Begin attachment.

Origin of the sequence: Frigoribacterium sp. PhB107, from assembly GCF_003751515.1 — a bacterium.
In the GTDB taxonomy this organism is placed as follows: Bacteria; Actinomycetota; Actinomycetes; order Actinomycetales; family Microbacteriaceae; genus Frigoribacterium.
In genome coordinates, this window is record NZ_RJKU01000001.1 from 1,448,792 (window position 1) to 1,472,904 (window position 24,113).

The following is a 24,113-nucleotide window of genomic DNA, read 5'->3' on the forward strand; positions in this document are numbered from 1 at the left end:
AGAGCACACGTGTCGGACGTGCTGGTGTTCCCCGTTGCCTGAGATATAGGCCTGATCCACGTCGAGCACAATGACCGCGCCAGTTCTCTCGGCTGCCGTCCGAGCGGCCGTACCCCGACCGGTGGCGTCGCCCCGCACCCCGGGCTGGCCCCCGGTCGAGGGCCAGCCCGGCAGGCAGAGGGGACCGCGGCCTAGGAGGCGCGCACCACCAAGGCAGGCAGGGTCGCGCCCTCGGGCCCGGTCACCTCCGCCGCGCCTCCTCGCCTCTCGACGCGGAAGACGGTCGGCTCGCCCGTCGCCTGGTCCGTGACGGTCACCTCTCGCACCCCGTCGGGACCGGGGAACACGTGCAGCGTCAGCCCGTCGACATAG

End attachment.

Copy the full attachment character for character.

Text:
Origin of the sequence: Frigoribacterium sp. PhB107, from assembly GCF_003751515.1 — a bacterium.
In the GTDB taxonomy this organism is placed as follows: Bacteria; Actinomycetota; Actinomycetes; order Actinomycetales; family Microbacteriaceae; genus Frigoribacterium.
In genome coordinates, this window is record NZ_RJKU01000001.1 from 1,448,792 (window position 1) to 1,472,904 (window position 24,113).

The following is a 24,113-nucleotide window of genomic DNA, read 5'->3' on the forward strand; positions in this document are numbered from 1 at the left end:
AGAGCACACGTGTCGGACGTGCTGGTGTTCCCCGTTGCCTGAGATATAGGCCTGATCCACGTCGAGCACAATGACCGCGCCAGTTCTCTCGGCTGCCGTCCGAGCGGCCGTACCCCGACCGGTGGCGTCGCCCCGCACCCCGGGCTGGCCCCCGGTCGAGGGCCAGCCCGGCAGGCAGAGGGGACCGCGGCCTAGGAGGCGCGCACCACCAAGGCAGGCAGGGTCGCGCCCTCGGGCCCGGTCACCTCCGCCGCGCCTCCTCGCCTCTCGACGCGGAAGACGGTCGGCTCGCCCGTCGCCTGGTCCGTGACGGTCACCTCTCGCACCCCGTCGGGACCGGGGAACACGTGCAGCGTCAGCCCGTCGACATAG